Relationship Between Breathing & Swallowing
The swallowing reflex is a multi-step patterned response that is based on learning and experience.
While its main function is the intake of food and liquid, its second most important function is the protection of the airway. As breathing and swallowing occur in the same place, these two functions need to be highly coordinated in order to both maintain ventilation during intake of food and to prevent aspiration, which can be fatal. Aspiration occurs if food or liquid enters the larynx below the level of the vocal folds instead of down the pharynx to the stomach. Prevention of aspiration is highly dependent on a correct breathing-swallow pattern.
Prevention of aspiration is highly dependent on a correct breathing-swallow pattern.
Swallowing can be divided into several phases. It starts with the anticipatory phase, during which the food or liquid is assessed visually, and a motor plan is created in the brain on how it will be taken in and swallowed with a clear expectation on consistency and taste. During the next phase, the mouth analyzes the food or liquid, confirming or updating the visual expectation, purees it and moves it to the back. During the pharyngeal phase, the food or liquid is moved past the larynx and into the esophagus.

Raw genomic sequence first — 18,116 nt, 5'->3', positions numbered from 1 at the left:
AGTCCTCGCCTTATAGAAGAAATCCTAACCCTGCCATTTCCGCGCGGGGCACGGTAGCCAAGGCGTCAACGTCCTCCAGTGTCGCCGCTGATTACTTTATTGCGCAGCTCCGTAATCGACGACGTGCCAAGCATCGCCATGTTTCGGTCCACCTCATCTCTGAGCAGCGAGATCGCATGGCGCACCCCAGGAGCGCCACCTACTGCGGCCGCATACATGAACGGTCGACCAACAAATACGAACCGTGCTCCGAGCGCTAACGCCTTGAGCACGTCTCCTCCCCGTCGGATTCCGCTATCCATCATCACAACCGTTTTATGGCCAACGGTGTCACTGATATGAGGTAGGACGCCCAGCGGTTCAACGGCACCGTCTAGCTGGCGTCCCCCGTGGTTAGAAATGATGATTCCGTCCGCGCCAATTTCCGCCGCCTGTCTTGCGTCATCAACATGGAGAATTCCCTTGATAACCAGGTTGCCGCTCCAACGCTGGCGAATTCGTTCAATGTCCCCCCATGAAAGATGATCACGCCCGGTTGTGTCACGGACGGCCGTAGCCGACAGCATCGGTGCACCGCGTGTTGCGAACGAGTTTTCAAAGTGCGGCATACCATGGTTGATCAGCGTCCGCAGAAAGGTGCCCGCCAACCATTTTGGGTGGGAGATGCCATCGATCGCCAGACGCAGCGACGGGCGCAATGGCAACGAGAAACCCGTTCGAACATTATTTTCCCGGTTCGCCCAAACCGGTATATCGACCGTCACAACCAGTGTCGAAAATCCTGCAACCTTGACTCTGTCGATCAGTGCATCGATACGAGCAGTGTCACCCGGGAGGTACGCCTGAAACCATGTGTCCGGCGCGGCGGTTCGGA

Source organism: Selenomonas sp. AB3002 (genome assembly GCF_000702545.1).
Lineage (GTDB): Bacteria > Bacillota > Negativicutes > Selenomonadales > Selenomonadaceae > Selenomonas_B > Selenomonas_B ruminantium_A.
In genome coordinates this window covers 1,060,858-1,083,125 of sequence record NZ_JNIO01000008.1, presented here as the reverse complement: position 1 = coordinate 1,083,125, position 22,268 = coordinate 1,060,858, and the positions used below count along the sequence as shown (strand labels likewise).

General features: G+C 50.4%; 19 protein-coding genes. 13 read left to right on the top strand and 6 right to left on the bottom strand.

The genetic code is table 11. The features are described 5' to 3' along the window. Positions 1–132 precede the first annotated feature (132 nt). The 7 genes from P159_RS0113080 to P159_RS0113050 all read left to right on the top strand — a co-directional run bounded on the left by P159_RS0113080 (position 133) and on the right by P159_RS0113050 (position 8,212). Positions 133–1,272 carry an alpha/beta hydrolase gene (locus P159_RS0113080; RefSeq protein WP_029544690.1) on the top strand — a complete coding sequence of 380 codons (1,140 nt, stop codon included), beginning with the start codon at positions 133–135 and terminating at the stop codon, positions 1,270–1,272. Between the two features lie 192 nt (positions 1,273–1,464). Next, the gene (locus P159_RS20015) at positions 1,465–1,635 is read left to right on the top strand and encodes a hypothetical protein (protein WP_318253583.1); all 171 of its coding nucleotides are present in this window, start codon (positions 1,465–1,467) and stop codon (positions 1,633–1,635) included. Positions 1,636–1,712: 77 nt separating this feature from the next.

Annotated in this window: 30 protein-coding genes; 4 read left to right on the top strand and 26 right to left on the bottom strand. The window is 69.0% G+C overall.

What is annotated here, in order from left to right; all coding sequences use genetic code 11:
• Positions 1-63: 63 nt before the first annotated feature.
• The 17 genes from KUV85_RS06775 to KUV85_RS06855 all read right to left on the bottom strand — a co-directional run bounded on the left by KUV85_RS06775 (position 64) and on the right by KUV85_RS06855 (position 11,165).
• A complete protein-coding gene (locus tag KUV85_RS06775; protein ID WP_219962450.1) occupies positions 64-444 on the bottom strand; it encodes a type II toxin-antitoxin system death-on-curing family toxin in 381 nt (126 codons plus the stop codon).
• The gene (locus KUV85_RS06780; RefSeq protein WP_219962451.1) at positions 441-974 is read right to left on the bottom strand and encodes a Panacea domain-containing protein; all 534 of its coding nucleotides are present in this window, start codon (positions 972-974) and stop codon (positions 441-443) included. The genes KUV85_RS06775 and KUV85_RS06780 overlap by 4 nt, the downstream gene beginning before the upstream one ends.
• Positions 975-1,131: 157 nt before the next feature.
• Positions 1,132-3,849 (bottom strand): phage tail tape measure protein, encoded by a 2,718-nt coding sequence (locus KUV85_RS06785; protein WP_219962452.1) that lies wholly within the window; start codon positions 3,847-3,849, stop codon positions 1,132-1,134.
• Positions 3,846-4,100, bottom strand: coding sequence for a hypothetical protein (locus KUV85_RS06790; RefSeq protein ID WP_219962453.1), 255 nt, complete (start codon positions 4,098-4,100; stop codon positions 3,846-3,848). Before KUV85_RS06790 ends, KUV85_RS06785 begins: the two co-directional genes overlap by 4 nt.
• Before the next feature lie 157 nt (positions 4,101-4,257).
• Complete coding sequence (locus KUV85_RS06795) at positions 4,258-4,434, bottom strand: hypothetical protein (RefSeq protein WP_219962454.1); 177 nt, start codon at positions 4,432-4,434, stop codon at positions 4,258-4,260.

Aspiration occurs if that process is disturbed and food or liquid gets into the larynx and enters the airway. In healthy individuals, aspiration triggers the cough reflex, and the food or liquid gets expelled again. In the case of swallow dysfunction however, aspiration occurs, often in combination with impaired cough function. This inefficient airway hygiene can lead not only to the development of pneumonia, but also to malnutrition, as patients learn to avoid food that leads to aspiration. Swallow dysfunction is often seen with neurological or neuromuscular disorders, such as Parkinson’s and MS, and after stroke, but is also highly prevalent in otherwise healthy elderly people.
So where does breathing come in? Swallowing takes place in a specific pattern after inhalation, during early or mid-exhalation. The body automatically permits the swallow at the right lung volume. In many patients with dysphagia, this pattern is disturbed, and swallowing occurs, for example, during inhalation.
Swallow dysfunction is often seen with neurological or neuromuscular disorders, such as Parkinson’s and MS, and after stroke
Aspiration can be prevented by re-establishing the correct breathing and swallowing pattern. Patients will train to inhale, exhale a little bit, and then swallow. These retrained patterns, together with pulmonary hygiene and good cough function, can effectively reduce aspiration and pneumonia.
Strengthening the respiratory system supports swallow function by improving laryngeal function to ensure airway protection, prevent aspiration, and reduce pneumonia risk. This is done by increasing ribcage flexibility to improve lung volume and ease of inhalation before swallowing as well as by improving cough function to strengthen the cough reflex to promote good pulmonary hygiene, airway clearance and to prevent aspiration. In addition, respiratory muscle training can lay the foundation for conscious re-training of a correct breathing-swallow pattern.